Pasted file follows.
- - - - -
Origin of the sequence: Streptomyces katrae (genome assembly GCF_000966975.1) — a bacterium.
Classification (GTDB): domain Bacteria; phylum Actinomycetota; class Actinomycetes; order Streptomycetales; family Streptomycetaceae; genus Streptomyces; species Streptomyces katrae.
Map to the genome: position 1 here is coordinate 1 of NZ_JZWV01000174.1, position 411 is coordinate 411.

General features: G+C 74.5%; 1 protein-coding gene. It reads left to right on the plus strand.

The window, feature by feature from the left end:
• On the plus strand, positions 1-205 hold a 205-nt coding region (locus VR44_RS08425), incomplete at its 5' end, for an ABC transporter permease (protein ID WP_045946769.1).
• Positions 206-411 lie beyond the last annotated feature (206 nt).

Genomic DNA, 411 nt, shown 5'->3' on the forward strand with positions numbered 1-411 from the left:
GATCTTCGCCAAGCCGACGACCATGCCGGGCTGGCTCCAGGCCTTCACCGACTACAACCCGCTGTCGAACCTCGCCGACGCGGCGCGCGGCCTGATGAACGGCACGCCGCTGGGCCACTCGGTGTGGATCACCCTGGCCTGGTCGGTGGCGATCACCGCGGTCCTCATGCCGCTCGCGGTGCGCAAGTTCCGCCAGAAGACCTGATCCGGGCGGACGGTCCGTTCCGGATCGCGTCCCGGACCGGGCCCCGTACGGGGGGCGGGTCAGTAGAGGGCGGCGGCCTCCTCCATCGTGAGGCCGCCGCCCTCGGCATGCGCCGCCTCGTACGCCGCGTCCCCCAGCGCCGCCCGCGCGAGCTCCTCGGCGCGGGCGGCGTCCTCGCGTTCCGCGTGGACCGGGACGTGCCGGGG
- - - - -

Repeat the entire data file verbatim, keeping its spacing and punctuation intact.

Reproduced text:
Origin of the sequence: Streptomyces katrae (genome assembly GCF_000966975.1) — a bacterium.
Classification (GTDB): domain Bacteria; phylum Actinomycetota; class Actinomycetes; order Streptomycetales; family Streptomycetaceae; genus Streptomyces; species Streptomyces katrae.
Map to the genome: position 1 here is coordinate 1 of NZ_JZWV01000174.1, position 411 is coordinate 411.

General features: G+C 74.5%; 1 protein-coding gene. It reads left to right on the plus strand.

The window, feature by feature from the left end:
• On the plus strand, positions 1-205 hold a 205-nt coding region (locus VR44_RS08425), incomplete at its 5' end, for an ABC transporter permease (protein ID WP_045946769.1).
• Positions 206-411 lie beyond the last annotated feature (206 nt).

Genomic DNA, 411 nt, shown 5'->3' on the forward strand with positions numbered 1-411 from the left:
GATCTTCGCCAAGCCGACGACCATGCCGGGCTGGCTCCAGGCCTTCACCGACTACAACCCGCTGTCGAACCTCGCCGACGCGGCGCGCGGCCTGATGAACGGCACGCCGCTGGGCCACTCGGTGTGGATCACCCTGGCCTGGTCGGTGGCGATCACCGCGGTCCTCATGCCGCTCGCGGTGCGCAAGTTCCGCCAGAAGACCTGATCCGGGCGGACGGTCCGTTCCGGATCGCGTCCCGGACCGGGCCCCGTACGGGGGGCGGGTCAGTAGAGGGCGGCGGCCTCCTCCATCGTGAGGCCGCCGCCCTCGGCATGCGCCGCCTCGTACGCCGCGTCCCCCAGCGCCGCCCGCGCGAGCTCCTCGGCGCGGGCGGCGTCCTCGCGTTCCGCGTGGACCGGGACGTGCCGGGG